Brutal violence waged by Islamist groups from Nigeria to Iraq and Syria has created a spike in concern over Islamic extremism in predominantly Muslim countries, a new Pew Research Center survey finds.
Concern "about Islamic extremism" in their countries increased by more than 10 percent during the past year in Lebanon, Tunisia, Jordan and Turkey, the survey shows. The poll, with a margin of error of 3.8 percent, questioned 14,244 people in 14 countries with significant Muslim populations throughout April and May. That was before the Islamic State in Iraq and Syria (ISIS) seized control of Mosul and other Iraqi cities.
When it comes to supporting violence in defense of Islam, however, Palestinians harbor some of the most extreme views in the Muslim world. A quarter of those surveyed in the Palestinian territories expressed a favorable view toward al-Qaida, while only 59 percent expressed unfavorable views. That's down 9 percent from last year, Pew wrote. In Egypt, 15 percent of the respondents view al-Qaida favorably.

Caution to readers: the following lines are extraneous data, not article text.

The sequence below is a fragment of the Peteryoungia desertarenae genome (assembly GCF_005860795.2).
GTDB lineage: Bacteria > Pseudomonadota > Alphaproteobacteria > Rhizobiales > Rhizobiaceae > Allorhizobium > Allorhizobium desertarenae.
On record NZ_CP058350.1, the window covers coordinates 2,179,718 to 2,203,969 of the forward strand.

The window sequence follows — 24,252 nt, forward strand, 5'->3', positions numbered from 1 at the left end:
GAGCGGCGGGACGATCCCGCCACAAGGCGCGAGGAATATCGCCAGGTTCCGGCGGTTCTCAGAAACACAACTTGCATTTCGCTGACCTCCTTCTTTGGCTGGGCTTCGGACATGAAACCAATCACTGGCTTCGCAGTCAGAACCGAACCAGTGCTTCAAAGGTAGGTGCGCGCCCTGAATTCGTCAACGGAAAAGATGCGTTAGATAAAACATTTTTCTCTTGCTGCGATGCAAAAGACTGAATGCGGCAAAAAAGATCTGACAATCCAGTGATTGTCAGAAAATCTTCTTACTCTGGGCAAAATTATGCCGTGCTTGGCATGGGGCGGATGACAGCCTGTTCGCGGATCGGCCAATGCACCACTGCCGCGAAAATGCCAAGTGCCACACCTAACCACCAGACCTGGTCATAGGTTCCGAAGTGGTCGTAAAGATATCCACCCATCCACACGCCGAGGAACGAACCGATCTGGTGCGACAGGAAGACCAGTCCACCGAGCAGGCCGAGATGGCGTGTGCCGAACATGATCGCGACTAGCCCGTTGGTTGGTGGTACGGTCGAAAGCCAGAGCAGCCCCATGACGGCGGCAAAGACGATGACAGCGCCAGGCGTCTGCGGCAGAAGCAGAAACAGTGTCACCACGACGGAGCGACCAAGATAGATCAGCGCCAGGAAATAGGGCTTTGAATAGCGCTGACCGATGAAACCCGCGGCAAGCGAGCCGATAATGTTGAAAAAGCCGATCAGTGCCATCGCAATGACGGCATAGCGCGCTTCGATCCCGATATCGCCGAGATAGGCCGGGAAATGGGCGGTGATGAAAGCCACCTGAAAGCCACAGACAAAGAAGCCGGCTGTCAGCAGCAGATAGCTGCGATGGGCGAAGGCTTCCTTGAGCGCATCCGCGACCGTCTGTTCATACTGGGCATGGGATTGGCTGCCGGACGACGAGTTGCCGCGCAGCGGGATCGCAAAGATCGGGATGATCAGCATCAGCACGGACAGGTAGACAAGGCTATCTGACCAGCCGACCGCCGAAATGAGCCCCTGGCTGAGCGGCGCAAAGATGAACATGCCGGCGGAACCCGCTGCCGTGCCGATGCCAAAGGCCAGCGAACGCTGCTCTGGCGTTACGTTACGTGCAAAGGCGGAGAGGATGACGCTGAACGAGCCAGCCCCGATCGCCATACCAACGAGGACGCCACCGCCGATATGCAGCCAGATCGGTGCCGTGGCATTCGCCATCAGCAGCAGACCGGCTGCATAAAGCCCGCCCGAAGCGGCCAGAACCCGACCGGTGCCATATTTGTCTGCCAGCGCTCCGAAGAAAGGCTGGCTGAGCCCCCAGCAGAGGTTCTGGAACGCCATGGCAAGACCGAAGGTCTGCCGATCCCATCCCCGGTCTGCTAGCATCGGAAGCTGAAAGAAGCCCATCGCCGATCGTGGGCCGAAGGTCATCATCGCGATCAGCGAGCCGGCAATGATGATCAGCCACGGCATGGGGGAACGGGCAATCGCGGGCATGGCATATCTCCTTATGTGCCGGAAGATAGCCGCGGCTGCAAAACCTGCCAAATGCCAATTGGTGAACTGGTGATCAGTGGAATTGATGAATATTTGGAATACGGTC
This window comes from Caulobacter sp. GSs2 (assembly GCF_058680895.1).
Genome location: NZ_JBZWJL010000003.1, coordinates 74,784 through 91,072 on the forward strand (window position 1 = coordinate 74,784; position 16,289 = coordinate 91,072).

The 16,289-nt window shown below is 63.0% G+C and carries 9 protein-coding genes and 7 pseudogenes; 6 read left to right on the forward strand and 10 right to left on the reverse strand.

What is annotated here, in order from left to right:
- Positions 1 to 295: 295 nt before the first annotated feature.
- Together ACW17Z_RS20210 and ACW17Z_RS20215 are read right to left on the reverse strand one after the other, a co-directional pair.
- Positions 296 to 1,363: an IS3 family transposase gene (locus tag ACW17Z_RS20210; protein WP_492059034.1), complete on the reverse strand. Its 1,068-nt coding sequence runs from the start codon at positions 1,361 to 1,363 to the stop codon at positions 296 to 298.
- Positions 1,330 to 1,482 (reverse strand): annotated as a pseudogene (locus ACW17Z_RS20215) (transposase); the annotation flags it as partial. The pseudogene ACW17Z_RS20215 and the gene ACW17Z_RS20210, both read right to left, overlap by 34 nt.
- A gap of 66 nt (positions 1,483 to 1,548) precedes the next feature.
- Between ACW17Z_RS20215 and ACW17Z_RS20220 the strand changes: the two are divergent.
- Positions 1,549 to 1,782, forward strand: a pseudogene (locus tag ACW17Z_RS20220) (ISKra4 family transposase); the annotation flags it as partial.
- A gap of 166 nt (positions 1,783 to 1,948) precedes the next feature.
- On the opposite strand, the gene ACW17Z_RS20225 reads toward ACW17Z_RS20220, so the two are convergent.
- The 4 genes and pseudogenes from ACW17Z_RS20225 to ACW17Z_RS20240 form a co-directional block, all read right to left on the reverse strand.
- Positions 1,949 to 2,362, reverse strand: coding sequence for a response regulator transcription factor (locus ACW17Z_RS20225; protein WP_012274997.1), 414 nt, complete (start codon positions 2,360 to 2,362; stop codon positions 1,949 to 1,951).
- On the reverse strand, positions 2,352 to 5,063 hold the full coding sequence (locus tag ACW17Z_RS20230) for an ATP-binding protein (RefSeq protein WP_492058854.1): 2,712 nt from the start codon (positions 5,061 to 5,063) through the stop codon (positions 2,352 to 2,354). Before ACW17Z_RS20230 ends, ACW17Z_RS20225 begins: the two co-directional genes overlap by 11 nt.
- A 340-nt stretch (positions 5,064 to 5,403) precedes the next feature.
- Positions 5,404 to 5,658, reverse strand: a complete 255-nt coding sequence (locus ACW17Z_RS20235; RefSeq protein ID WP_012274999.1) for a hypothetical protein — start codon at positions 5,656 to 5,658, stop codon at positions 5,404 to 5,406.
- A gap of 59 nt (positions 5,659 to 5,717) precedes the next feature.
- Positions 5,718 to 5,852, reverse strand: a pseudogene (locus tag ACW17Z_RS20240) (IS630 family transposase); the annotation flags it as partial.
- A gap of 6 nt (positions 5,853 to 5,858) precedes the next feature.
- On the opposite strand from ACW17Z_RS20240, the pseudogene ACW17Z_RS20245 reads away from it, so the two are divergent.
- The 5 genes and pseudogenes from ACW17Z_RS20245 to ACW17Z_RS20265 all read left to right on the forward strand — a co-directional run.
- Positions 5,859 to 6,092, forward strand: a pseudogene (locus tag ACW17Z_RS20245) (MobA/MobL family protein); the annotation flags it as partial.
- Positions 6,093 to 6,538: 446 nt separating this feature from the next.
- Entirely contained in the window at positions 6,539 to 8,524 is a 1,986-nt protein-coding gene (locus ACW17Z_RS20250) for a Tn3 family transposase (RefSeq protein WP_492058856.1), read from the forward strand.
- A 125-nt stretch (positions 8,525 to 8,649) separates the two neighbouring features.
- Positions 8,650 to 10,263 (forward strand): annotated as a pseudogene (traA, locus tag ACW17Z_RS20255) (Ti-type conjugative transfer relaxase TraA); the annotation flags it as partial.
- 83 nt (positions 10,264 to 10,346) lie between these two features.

When it comes to suicide bombings, a whopping 62 percent of Gaza residents said they are often or sometimes "justified against civilian targets in order to defend Islam from its enemies." In the West Bank, 36 percent agreed suicides are often or sometimes justified. Together, Palestinian support added up to 46 percent. That's down, however, from a similar 2007 poll which found 70 percent support.
Only Bangladesh scored higher this year. Nearly 30 percent of Lebanese Muslims justified suicide bombings.
The Lebanon-based Hizballah, fighting to save dictator Bashar al-Assad in Syria, saw its popularity plummet throughout the region. Among Palestinians, 32 percent view the Iranian proxy favorably. More than 80 percent had negative attitudes toward Hizballah in Turkey, Egypt and Jordan.
Hamas is viewed favorably by only 35 percent of the respondents in both the West Bank and Gaza. In Gaza, where Hamas has run society for seven years, nearly two-thirds of the people had a negative view of the group. Recently, Hamas and Fatah, which runs the Palestinian Authority in the West Bank, joined in a fragile unity pact.
Hamas did not top 40 percent approval in any of the countries surveyed.
For more details, see the Pew survey here.